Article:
Finding the right preschool: 6 essential elements of an exceptional preschool

No one knows your child like you do. You’ve logged the time and tears to learn how to make him laugh, where she tends to wander, how to soothe his fears. So, when it comes time to choose a preschool, the thought of sending your child to strangers understandably strikes fear and anguish for many parents. But it doesn’t have to be that way. It’s true no one will love and care for your child the way you do, but that doesn’t mean someone else can’t offer a whole new style of love and care that just might enrich not only your child’s life, but yours as well. The key is finding the right preschool. There are quality preschool providers out there, so you don’t need to settle. Instead, arm yourself with an understanding of the essential elements of an exceptional preschool.

Finding the right preschool: What to look for and what to consider.


What should an exceptional preschool offer your child?

  1. Health and Safety. Above all, an exceptional preschool provider must offer your child a safe environment to grow and learn. State license requirements offer significant oversight, so be sure to ask if the provider has a state license.

Some other things to ask about:

  • What is the ratio of adult caregiver to child? According to the National Association for the Education of Young Children (NAEYC), it should be less than 1:9 for preschoolers; 1:6 for toddlers; and 1:4 for infants.
  • How are the school’s premises kept secure?
  • What are the nutrition requirements for meals? Do they accommodate children with food allergies or specific nutritional needs?
  • How much physical activity do children get each day? The American Heart Association recommends that children ages 2 and older should get at least 60 minutes of developmentally appropriate physical activity per day.
  • Where are the smoke detectors located? Does the staff regularly participate in fire drills?
  • Is there a nurse present or on call?
  • Is staff trained in CPR and First Aid? Do they stay up-to-date on their training?
  • Does the furniture and playground equipment seem appropriate, clean, and in good condition?
  • Is there enough room indoors and outdoors for children to move freely?
  • How do teachers handle problems and conflicts?
  • What health and safety policies are in place and are those policies in writing?


  1. Social and Emotional Development. An exceptional preschool focuses on developing children’s ability to play well with others, follow directions, gain independence, and express themselves appropriately and creatively. You may already be helping your child develop these skills through Dilly’s Tree House family engagement system. But, ensure your child will hone these skills at preschool with these simple questions:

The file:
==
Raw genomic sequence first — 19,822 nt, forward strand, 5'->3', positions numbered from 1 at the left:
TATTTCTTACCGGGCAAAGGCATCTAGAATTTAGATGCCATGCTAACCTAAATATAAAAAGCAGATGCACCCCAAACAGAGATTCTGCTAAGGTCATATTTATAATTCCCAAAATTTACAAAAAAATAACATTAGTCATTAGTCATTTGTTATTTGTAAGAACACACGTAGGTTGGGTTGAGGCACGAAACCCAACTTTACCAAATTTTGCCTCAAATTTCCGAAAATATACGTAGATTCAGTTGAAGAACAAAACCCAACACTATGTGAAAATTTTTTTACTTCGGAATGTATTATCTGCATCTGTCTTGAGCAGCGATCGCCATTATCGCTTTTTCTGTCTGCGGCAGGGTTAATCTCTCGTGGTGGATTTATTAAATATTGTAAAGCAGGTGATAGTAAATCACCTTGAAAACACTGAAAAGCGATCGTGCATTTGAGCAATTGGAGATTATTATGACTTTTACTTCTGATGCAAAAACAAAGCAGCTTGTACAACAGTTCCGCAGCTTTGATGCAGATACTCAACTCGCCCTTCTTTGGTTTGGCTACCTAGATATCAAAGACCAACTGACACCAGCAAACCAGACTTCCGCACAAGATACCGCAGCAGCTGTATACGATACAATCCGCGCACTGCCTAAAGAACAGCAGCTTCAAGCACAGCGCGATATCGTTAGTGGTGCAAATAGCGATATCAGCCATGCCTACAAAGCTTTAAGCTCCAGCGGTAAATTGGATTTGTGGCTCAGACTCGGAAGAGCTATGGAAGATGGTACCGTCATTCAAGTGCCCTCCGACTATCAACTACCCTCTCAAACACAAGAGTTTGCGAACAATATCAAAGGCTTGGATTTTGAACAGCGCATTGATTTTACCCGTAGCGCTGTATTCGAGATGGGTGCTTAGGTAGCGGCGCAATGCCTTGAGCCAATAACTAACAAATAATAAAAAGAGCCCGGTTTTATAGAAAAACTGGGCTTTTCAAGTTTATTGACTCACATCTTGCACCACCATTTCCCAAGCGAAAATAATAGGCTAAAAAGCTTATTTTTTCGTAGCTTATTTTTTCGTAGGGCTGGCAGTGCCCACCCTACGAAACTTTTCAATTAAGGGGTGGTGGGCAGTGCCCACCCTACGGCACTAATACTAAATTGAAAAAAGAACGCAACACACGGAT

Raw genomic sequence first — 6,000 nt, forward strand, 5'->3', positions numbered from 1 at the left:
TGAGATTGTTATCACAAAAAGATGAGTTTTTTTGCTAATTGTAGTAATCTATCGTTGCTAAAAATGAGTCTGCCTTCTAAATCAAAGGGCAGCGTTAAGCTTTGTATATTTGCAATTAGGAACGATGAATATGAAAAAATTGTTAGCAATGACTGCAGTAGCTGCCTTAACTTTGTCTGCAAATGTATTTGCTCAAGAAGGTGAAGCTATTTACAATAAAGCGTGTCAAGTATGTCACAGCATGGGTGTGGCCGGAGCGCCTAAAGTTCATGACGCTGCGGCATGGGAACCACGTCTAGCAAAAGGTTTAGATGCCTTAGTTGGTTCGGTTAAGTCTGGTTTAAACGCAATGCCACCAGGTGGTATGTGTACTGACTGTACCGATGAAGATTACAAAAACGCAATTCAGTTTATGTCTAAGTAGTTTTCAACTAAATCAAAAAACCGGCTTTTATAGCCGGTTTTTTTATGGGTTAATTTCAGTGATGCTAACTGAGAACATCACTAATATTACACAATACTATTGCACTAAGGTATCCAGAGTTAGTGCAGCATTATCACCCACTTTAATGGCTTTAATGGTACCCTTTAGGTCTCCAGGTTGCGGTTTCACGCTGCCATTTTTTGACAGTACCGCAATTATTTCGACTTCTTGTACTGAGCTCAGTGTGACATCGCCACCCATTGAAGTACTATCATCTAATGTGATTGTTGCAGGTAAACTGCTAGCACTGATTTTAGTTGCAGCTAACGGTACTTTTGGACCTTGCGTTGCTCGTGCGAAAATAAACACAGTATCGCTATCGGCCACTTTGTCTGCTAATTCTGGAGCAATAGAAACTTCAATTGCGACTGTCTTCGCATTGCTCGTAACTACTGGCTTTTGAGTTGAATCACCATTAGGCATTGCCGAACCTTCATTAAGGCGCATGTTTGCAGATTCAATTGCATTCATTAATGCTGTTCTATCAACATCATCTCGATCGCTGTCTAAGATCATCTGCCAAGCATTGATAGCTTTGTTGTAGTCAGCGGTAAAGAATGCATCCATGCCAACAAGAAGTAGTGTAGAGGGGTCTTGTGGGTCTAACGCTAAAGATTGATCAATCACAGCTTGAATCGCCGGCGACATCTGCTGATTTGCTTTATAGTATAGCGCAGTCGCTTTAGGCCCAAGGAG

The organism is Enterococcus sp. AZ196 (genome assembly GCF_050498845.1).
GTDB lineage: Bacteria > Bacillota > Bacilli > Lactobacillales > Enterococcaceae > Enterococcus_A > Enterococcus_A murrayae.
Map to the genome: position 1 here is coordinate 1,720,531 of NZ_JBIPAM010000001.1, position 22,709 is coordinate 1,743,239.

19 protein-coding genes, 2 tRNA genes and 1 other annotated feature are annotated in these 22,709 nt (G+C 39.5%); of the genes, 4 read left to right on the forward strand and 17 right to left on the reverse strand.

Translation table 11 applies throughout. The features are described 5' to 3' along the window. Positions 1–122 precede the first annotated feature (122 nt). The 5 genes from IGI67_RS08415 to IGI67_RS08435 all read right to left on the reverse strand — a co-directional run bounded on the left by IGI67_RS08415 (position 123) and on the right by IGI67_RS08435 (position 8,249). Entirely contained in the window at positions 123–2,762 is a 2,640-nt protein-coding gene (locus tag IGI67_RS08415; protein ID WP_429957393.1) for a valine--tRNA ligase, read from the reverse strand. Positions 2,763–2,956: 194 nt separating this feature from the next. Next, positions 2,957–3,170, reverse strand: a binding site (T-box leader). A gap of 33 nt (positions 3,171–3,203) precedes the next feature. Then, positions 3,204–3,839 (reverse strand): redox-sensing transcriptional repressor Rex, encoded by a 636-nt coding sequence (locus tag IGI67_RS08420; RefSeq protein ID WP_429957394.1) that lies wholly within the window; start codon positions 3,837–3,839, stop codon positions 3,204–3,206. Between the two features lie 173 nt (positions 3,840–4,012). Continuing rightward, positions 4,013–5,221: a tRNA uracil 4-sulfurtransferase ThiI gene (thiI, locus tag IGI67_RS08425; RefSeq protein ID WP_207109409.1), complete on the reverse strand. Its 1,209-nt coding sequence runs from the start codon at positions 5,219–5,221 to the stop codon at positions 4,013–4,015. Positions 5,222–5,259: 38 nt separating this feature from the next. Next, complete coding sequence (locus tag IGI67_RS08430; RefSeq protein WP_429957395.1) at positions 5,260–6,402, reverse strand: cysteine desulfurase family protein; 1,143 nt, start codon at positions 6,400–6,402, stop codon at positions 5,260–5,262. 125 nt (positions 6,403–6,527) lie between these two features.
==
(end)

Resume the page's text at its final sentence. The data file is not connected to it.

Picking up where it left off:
• Do the rooms have specific areas designated for children to practice cooperation and creativity (for example, reading, art, science, dramatic play, writing, math, blocks, music)?
  • Do teachers have one-on-one conversations with children?
  • Are children offered choices of activities at multiple times throughout the day?
  • Are children talking and interacting with one another?
  • Do they seem to be sharing, taking turns, cooperating?
  • Do teachers play with the children?
  • What social and emotional milestones does the provider expect children to reach at each age and how will they measure these?
  • What activities do they have to support those milestones?
  • Do children show empathy for one another?
  • What tools are provided to help children resolve conflicts on their own?


  1. Academic Engagement. A key expectation you should have for an exceptional preschool is that your child will graduate from their institution ready for kindergarten and exhibiting a genuine love for learning.

Academic skills and intellect develop at different rates, so don’t stress if your child isn’t reading by age 5. However, today’s kindergarten classrooms are more like first-grade classrooms—with standards and a heightened focus on academics—according to research. So, do ask these questions to ensure your child is given adequate exposure to academic content in a way that engages them and sets a foundation for lifelong learning:

  • What curriculum does the school use? Ask to see a sample lesson from the beginning, middle, and end of year.
  • How does the teacher accommodate different learning styles? (for example, visual, audial, tactile)
  • Does the teacher use rich language when speaking with the children? (“The weather certainly is frigid today, isn’t it?”)
  • Does the classroom display printed labels that children can easily see?
  • What academic milestones do the teachers look for in each of the four major content areas: literacy, math, science, social studies?
  • Does the class follow a daily routine that offers a variety of activities but with a predictable schedule?
  • Does the classroom have a library with a variety of reading materials?
  • How do the teachers encourage hands-on learning?
  • Do teachers regularly work with children in small groups and/or one-on-one?
  • What certifications and/or training do the teachers have and what professional development do they receive?


What should an exceptional preschool offer YOU, the parent?